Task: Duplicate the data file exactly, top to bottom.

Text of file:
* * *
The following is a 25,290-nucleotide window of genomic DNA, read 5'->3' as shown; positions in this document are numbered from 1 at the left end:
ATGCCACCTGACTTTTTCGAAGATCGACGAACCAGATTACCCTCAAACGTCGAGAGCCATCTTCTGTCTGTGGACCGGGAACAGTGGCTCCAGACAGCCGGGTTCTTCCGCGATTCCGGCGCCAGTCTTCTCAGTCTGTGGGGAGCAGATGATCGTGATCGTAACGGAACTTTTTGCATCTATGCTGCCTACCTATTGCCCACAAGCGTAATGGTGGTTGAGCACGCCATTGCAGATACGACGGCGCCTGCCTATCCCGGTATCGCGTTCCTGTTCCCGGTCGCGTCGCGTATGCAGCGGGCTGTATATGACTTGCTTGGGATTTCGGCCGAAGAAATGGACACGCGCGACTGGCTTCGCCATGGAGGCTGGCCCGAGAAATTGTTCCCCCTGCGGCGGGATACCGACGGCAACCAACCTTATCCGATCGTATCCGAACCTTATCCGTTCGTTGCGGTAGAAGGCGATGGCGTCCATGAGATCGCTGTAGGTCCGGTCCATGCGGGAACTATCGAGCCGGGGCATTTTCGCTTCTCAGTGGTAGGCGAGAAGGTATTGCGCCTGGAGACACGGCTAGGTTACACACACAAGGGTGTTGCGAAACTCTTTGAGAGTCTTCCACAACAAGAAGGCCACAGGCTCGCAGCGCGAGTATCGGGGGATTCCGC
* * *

The following is a 25,290-nucleotide window of genomic DNA, read 5'->3' as shown; positions in this document are numbered from 1 at the left end:
ATGCCACCTGACTTTTTCGAAGATCGACGAACCAGATTACCCTCAAACGTCGAGAGCCATCTTCTGTCTGTGGACCGGGAACAGTGGCTCCAGACAGCCGGGTTCTTCCGCGATTCCGGCGCCAGTCTTCTCAGTCTGTGGGGAGCAGATGATCGTGATCGTAACGGAACTTTTTGCATCTATGCTGCCTACCTATTGCCCACAAGCGTAATGGTGGTTGAGCACGCCATTGCAGATACGACGGCGCCTGCCTATCCCGGTATCGCGTTCCTGTTCCCGGTCGCGTCGCGTATGCAGCGGGCTGTATATGACTTGCTTGGGATTTCGGCCGAAGAAATGGACACGCGCGACTGGCTTCGCCATGGAGGCTGGCCCGAGAAATTGTTCCCCCTGCGGCGGGATACCGACGGCAACCAACCTTATCCGATCGTATCCGAACCTTATCCGTTCGTTGCGGTAGAAGGCGATGGCGTCCATGAGATCGCTGTAGGTCCGGTCCATGCGGGAACTATCGAGCCGGGGCATTTTCGCTTCTCAGTGGTAGGCGAGAAGGTATTGCGCCTGGAGACACGGCTAGGTTACACACACAAGGGTGTTGCGAAACTCTTTGAGAGTCTTCCACAACAAGAAGGCCACAGGCTCGCAGCGCGAGTATCGGGGGATTCCGC